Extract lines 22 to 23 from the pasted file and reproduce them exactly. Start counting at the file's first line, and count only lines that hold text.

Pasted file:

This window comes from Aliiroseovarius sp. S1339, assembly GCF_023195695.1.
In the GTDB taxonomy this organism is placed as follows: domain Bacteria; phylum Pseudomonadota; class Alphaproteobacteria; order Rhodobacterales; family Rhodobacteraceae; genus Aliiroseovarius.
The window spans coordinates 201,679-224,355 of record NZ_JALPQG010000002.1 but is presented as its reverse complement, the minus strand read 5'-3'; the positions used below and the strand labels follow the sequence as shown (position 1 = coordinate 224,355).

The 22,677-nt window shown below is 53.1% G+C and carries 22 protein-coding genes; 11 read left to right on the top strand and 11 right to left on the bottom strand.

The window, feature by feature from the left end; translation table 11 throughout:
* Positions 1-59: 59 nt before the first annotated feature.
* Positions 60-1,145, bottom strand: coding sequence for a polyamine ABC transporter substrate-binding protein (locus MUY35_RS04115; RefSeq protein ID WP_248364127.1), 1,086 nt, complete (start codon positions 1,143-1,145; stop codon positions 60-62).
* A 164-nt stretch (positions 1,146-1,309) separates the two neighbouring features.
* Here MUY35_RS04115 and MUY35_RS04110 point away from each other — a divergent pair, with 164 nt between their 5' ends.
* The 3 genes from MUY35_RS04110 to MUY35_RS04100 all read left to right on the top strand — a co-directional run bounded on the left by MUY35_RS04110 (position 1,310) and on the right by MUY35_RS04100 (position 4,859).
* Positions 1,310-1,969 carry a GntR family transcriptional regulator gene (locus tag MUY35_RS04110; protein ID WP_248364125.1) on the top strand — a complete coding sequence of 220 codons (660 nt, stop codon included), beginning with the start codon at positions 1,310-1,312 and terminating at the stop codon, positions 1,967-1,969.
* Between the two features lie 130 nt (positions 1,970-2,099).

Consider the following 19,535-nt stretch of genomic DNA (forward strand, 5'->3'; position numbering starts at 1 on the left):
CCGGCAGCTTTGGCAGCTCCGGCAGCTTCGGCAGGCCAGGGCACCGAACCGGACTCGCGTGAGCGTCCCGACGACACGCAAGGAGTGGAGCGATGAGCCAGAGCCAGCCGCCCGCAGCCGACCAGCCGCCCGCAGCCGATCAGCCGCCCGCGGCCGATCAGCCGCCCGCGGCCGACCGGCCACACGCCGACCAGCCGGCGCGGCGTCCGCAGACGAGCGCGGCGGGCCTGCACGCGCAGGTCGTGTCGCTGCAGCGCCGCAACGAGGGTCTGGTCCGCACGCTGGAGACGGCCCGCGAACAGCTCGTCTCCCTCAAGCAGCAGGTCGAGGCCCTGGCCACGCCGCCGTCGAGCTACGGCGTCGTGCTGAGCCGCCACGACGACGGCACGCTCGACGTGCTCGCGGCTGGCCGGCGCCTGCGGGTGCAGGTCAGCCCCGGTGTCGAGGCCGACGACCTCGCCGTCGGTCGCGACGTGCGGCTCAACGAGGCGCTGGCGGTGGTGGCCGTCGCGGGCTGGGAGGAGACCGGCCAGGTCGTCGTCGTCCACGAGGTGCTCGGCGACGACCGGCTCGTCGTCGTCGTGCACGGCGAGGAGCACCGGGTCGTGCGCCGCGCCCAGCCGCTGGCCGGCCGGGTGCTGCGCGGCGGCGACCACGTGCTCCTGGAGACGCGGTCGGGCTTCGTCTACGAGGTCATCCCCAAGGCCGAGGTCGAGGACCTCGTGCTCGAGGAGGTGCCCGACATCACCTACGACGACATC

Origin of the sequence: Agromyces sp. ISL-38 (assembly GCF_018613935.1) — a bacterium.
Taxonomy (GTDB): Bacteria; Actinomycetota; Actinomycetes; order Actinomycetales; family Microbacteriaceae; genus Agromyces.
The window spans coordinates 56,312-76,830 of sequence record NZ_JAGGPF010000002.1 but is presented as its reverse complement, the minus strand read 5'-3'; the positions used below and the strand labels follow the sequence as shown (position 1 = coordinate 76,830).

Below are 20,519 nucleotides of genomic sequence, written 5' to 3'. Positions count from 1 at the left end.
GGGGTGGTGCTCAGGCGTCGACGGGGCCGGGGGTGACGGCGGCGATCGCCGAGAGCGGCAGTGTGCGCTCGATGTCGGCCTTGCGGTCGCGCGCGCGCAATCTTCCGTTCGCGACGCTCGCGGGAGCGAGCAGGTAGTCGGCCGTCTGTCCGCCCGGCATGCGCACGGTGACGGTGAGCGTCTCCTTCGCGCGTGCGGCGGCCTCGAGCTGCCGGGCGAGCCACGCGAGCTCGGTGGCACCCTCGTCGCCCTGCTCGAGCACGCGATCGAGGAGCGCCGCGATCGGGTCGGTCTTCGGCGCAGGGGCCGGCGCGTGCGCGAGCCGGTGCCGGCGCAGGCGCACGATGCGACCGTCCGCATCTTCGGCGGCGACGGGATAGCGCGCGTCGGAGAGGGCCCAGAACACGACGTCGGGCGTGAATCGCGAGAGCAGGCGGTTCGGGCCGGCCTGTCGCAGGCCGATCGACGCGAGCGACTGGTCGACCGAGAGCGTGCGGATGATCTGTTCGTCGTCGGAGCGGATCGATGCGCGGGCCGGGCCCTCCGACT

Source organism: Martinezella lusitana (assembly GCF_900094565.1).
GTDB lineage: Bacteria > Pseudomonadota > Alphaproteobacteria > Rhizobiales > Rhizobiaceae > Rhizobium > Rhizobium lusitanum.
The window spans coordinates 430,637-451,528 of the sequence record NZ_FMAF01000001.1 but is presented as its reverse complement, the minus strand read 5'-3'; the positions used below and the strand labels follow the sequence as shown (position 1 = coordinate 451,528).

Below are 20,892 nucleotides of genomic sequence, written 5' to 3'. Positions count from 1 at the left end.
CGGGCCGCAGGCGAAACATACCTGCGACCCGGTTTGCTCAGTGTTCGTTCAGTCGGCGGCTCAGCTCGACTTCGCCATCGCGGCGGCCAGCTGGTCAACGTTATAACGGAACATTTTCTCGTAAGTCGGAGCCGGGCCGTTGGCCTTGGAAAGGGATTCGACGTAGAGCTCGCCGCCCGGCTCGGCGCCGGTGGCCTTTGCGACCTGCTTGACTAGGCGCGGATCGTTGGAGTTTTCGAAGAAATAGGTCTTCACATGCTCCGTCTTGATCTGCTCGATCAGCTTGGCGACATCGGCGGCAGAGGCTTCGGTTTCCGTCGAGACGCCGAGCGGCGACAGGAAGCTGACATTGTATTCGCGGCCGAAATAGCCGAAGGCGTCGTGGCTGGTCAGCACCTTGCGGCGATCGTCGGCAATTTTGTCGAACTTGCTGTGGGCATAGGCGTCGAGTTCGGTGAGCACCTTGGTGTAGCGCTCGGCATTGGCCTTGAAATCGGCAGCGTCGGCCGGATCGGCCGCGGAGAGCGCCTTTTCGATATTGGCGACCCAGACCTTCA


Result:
The window spans coordinates 430,637-451,528 of the sequence record NZ_FMAF01000001.1 but is presented as its reverse complement, the minus strand read 5'-3'; the positions used below and the strand labels follow the sequence as shown (position 1 = coordinate 451,528).

Below are 20,892 nucleotides of genomic sequence, written 5' to 3'. Positions count from 1 at the left end.